Emeritus Faculty Association #109 September 2005

Next Meeting:
First meeting of the new academic year: Friday, September 9, Javits Seminar Room, Melville Library E2340, 10.30 am.
After an informal half-hour of coffee, pastries, and fruit, Director Alan Inkles will take us "Behind the Scenes in the Staller Center." Some of the issues he will address are: how he and his staff put together a year of performances; how performers, productions, and films are selected; how his budget is financed; what constraints, if any, there are on his operations; what audience(s) is he trying to reach and how successful he has been in reaching them; how the Center's activities are coordinated with those of the most closely associated academic departments (Music, Art, and Theatre Arts); and what plans he has for the future. Come with your own questions for Alan, and bring a brown bag lunch to continue the conversation after his talk.
Bio: A Long Island native, Alan Inkles earned his BA Summa Cum Lauda and MA in Theatre Arts (acting and directing) from USB. He has been Director of the Staller Center for the Arts for the past eight years and Founder/ Director of the Stony Brook Film Festival for the past decade. He also created the award-winning International Theatre Festival, bringing dozens of foreign companies to America. He is credited with "putting Staller Center on the map," introducing family programming and popular cultural entertainment while strengthening classical music, dance, theatre, and fine art, annually presenting over 450 live and film programs in Staller's five performance spaces and adjoining art gallery. The recent 2005 Film Festival had over 15,000 attendees and received national press coverage and high accolades. Alan's honors include election to Phi Beta Kappa, the USB President's and SUNY Chancellor's Excellence in Service Awards, The Village Times Herald Man of the Year in the Arts (in 1987 and again in 1997), and the Long Island Television and Film Foundation's Honor for Excellence and Contribution to Film.

Last Meeting: Friday May 13
Our members were treated to an excellent lunch in the SAC ballroom B, courtesy of the Provost's Office. The speaker was Professor Perry Goldstein, Music Department, and Director of one of the six residential colleges -- the College of Arts, Culture, and Humanities, which make up the new residential college program for freshmen. The program was initiated as a way to enhance the student's first year campus experience. Studies had shown that many freshmen, disappointed with campus life, transferred to other colleges after the first year. All freshmen, including commuters, now have to enroll in one of the six theme-centered colleges. The most popular has been Science and Society. In addition to Perry's own college, the other colleges are Global Studies, Leadership and Service, Human Development, and Information and Technology., Each college has its own faculty director, as well as academic and residential advisors, and thus offers a personal setting for students to get to know one another, to receive academic guidance, and to be introduced to the many activities and opportunities offered on campus. Perry recalled his own experience as a freshman at the University of Illinois, and how until that year he had never before heard a string quartet or seen a foreign film. He believes that the new college system, with its various sponsored activities, e.g., field trips, visits to New York City (e.g. U.N., museums), can provide students with similar eye-opening experiences.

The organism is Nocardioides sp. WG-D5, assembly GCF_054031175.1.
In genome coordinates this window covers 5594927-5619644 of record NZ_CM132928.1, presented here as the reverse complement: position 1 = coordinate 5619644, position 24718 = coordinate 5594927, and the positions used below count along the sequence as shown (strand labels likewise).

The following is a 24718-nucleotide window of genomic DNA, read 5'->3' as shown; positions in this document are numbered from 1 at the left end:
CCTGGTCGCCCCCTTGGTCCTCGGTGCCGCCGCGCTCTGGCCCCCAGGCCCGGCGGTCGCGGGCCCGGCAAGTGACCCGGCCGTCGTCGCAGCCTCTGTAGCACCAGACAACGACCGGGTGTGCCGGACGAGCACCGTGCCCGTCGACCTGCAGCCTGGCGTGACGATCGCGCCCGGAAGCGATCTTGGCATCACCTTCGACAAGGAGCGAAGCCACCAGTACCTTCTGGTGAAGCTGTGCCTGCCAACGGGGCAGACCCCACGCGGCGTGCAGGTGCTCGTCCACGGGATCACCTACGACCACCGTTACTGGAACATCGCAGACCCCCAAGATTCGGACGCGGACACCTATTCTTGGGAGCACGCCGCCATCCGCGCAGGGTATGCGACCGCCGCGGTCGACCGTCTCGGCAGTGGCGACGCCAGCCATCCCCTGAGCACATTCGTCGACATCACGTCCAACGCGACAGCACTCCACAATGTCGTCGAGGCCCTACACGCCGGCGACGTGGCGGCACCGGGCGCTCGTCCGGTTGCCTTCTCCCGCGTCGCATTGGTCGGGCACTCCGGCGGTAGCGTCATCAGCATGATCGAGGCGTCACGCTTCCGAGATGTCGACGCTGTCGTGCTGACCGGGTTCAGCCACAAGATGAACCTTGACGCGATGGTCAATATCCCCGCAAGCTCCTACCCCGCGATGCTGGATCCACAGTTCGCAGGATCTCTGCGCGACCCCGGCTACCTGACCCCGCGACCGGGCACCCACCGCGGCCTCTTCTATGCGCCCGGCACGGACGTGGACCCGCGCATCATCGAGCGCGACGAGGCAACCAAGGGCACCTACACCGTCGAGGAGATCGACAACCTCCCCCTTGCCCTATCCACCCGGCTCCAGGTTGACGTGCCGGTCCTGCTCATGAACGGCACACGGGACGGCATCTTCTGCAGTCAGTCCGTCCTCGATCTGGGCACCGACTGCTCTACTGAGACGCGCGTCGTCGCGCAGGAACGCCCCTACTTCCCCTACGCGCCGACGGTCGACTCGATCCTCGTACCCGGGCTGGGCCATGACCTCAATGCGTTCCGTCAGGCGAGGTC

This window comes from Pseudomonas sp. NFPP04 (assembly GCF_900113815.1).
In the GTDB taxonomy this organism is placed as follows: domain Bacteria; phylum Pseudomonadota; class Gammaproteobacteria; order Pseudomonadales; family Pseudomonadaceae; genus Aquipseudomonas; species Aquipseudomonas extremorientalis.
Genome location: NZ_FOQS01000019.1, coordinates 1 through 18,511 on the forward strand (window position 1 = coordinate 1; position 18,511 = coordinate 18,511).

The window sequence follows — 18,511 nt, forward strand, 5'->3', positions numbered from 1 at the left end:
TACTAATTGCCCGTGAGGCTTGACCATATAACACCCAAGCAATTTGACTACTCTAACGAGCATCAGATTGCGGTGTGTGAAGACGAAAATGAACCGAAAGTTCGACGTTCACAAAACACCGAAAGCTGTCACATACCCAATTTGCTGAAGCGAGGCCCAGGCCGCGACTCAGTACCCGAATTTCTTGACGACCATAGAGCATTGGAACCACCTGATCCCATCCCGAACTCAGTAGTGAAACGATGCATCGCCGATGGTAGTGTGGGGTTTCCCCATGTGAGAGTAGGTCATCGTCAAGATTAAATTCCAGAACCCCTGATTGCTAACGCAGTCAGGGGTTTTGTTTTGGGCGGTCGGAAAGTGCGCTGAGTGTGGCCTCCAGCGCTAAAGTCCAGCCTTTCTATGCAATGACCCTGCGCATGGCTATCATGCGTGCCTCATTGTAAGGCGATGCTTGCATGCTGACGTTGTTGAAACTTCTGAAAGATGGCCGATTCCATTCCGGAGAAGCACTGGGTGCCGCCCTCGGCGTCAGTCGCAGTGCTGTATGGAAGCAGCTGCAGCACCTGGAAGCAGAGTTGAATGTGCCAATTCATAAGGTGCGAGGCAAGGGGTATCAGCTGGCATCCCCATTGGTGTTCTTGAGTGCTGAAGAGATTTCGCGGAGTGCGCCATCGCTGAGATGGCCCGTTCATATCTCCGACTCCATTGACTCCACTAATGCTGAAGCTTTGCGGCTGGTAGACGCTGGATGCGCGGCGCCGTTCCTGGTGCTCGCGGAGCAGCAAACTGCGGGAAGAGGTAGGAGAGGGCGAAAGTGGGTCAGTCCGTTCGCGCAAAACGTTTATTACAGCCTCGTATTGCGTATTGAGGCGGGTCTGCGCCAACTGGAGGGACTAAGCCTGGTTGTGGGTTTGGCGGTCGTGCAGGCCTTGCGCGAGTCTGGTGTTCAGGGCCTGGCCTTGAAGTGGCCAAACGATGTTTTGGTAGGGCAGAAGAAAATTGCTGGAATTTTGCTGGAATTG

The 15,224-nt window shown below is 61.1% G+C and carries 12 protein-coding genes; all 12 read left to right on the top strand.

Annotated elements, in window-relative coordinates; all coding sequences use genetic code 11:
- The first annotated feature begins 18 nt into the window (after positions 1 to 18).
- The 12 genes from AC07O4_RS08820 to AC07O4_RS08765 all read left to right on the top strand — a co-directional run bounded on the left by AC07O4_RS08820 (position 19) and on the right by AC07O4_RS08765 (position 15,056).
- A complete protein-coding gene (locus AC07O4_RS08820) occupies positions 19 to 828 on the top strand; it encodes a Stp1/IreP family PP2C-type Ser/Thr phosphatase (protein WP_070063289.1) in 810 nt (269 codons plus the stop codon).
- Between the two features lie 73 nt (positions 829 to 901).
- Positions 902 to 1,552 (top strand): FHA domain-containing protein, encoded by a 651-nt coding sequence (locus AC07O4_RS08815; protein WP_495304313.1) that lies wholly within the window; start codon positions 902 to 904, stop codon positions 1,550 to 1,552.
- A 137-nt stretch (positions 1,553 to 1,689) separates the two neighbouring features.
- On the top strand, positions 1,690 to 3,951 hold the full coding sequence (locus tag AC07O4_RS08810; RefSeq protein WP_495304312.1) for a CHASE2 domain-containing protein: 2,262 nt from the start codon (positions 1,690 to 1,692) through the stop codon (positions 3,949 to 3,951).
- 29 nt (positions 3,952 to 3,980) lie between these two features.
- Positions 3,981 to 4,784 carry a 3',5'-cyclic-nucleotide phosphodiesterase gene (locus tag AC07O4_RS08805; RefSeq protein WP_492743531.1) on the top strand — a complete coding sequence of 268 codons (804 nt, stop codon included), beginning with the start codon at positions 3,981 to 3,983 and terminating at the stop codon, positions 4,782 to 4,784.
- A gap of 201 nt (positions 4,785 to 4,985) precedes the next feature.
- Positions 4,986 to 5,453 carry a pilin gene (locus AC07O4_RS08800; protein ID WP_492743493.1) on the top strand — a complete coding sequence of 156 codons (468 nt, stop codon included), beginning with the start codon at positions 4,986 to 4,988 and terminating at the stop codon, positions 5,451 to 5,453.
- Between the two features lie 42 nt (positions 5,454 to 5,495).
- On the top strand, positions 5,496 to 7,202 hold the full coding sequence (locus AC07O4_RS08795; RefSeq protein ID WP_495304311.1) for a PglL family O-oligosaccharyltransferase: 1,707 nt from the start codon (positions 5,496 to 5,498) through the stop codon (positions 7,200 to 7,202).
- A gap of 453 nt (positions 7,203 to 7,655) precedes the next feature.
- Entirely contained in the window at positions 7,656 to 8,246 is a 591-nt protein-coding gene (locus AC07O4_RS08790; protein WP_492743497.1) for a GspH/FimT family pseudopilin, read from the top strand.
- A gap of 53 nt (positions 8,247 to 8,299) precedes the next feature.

Many professors are members of the colleges, attending events sponsored by the colleges throughout the year. The most important role of professors, however, is to present a one-credit seminar on a subject of their choice. The seminars are given during the second semester, meeting for an hour once a week or two-hour sessions for seven weeks. The past spring seminars included a wide variety of topics, including Music at Stony Brook, Film and War, Fairy Tales, Global Warming, Wonder and Inquiry, Gene Dreams, Perspectives on Art, King Lear, Understanding War in Iraq, Ant Colonies, Language and Technology. Stem Cells, Political Leadership Skills. Beginning next spring freshmen one of these will be required.